(2) resolves to make support for the forthcoming European Union (Withdrawal Agreement) Bill conditional upon the inclusion of provisions for a Political Declaration revised in accordance with the provisions of this motion to be the legally binding negotiating mandate for Her Majesty’s Government in the forthcoming negotiation of the future relationship between the United Kingdom and the European Union.

Although this proposal was similar in some ways to the next proposal, which I supported, it does not recognise the 2016 Referendum result and would have kept us in a closer relationship with the EU than I would have preferred, therefore I voted NO.

(H) EFTA and EEA
George Eustice
Julian Sturdy
Jeremy Lefroy
John Stevenson
Nicky Morgan
Gordon Henderson
Simon HartPeter AldousRobert CourtsNeil ParishScott MannRobert HalfonAndrew PercyGeorge FreemanPaul Masterton

That this House recognises the democratic duty of Parliament to respect the result of the 2016 referendum whilst securing an orderly departure from the EU that preserves the territorial integrity of the United Kingdom of Great Britain and Northern Ireland; notes that the UK is a signatory to the treaty establishing the European Economic Area and has not given notice to leave the EEA as is required under Article 127 of that agreement; further notes that the UK was a founding member of the European Free Trade Association in 1960 and therefore call on the Government to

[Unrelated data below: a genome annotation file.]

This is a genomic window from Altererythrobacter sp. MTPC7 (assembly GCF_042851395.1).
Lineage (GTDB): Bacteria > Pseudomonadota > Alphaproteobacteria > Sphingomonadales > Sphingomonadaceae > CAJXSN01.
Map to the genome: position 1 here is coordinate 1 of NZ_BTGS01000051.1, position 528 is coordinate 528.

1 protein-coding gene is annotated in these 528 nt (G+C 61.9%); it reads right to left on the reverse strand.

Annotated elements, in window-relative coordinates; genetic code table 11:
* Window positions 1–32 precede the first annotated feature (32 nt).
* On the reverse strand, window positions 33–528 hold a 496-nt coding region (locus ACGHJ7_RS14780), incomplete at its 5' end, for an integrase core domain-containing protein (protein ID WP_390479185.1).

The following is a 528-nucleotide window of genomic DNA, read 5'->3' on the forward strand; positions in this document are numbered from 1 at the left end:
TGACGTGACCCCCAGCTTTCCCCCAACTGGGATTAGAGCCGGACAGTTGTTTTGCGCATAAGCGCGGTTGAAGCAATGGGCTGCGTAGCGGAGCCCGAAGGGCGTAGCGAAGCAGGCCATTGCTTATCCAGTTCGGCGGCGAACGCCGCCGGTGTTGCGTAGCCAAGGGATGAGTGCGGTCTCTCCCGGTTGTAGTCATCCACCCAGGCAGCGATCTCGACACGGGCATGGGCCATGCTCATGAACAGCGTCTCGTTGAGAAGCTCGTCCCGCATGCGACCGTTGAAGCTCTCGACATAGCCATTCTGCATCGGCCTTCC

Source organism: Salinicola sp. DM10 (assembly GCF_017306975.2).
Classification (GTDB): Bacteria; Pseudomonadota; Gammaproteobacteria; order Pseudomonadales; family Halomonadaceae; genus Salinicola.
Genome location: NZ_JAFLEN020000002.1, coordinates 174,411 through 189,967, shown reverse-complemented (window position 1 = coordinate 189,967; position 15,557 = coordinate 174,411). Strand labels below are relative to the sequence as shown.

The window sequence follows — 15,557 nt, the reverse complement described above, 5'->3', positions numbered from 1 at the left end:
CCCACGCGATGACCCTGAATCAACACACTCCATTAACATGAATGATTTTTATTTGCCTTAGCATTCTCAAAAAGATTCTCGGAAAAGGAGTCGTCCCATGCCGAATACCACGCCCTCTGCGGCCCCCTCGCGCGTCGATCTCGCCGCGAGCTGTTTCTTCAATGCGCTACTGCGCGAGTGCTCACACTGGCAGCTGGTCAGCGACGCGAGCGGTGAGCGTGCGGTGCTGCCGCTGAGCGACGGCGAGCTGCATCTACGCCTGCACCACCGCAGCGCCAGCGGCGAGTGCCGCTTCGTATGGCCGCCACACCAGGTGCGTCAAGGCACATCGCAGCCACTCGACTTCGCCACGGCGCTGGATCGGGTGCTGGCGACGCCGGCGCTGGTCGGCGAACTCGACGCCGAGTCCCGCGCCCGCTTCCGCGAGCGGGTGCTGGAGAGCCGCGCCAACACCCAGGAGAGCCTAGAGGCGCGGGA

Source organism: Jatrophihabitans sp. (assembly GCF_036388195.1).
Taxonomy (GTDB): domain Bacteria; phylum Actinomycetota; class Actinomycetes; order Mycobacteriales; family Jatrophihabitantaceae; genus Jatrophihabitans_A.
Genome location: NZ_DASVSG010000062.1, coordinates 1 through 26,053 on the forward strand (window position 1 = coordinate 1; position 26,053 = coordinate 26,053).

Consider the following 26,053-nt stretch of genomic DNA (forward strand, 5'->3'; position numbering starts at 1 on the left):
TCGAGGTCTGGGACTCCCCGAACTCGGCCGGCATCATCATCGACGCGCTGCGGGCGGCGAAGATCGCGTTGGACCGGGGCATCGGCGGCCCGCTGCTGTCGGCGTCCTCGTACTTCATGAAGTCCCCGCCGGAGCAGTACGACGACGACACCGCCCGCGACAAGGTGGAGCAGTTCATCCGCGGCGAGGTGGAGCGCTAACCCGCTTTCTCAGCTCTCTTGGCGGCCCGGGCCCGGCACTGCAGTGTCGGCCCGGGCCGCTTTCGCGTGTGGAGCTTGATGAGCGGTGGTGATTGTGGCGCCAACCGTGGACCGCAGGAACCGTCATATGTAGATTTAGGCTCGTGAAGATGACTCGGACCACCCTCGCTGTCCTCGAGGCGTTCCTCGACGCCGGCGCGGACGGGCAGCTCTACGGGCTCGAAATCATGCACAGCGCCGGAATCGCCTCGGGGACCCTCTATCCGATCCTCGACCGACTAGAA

(a) assert its existing rights as a signatory to the EEA,

(b) take necessary steps to make our rights and obligations as an EEA member operable on an emergency basis through the domestic courts,

(c) apply to re-join EFTA at the earliest opportunity to make the EEA agreement operable on a sustainable basis and

(d) decline to enter a customs union with the EU but seek agreement on new protocols relating to the Northern Ireland border and agri-food trade.

This proposal would have seen us leave the European Union, but at the same time have a trading relationship with the EU similar to that enjoyed by Norway and Switzerland. I voted YES

(J) Customs union
Mr Kenneth Clarke
Hilary Benn
Helen Goodman
Sir Oliver Letwin
Sarah Newton
Yvette Cooper
Jack DromeySir Nicholas SoamesSeema MalhotraRichard BenyonIan MurrayMartin WhitfieldRichard BurdenSteve McCabePaul FarrellyToby PerkinsDavid HansonRuth GeorgeClive EffordRushanara Ali

That this House instructs the Government to:

(1) ensure that any Withdrawal Agreement and Political Declaration negotiated with the EU must include, as a minimum, a commitment to negotiate a permanent and comprehensive UK-wide customs union with the EU;

2) enshrine this objective in primary legislation.

This would not have honoured the Referendum vote so I voted NO

(K) Labour’s alternative plan
Jeremy Corbyn
Keir Starmer
Tom Watson
Emily Thornberry
Valerie Vaz
Mr Nicholas Brown
Seema MalhotraRichard BurdenJack DromeyGareth SnellHelen GoodmanToby PerkinsDavid HansonRuth GeorgeClive Efford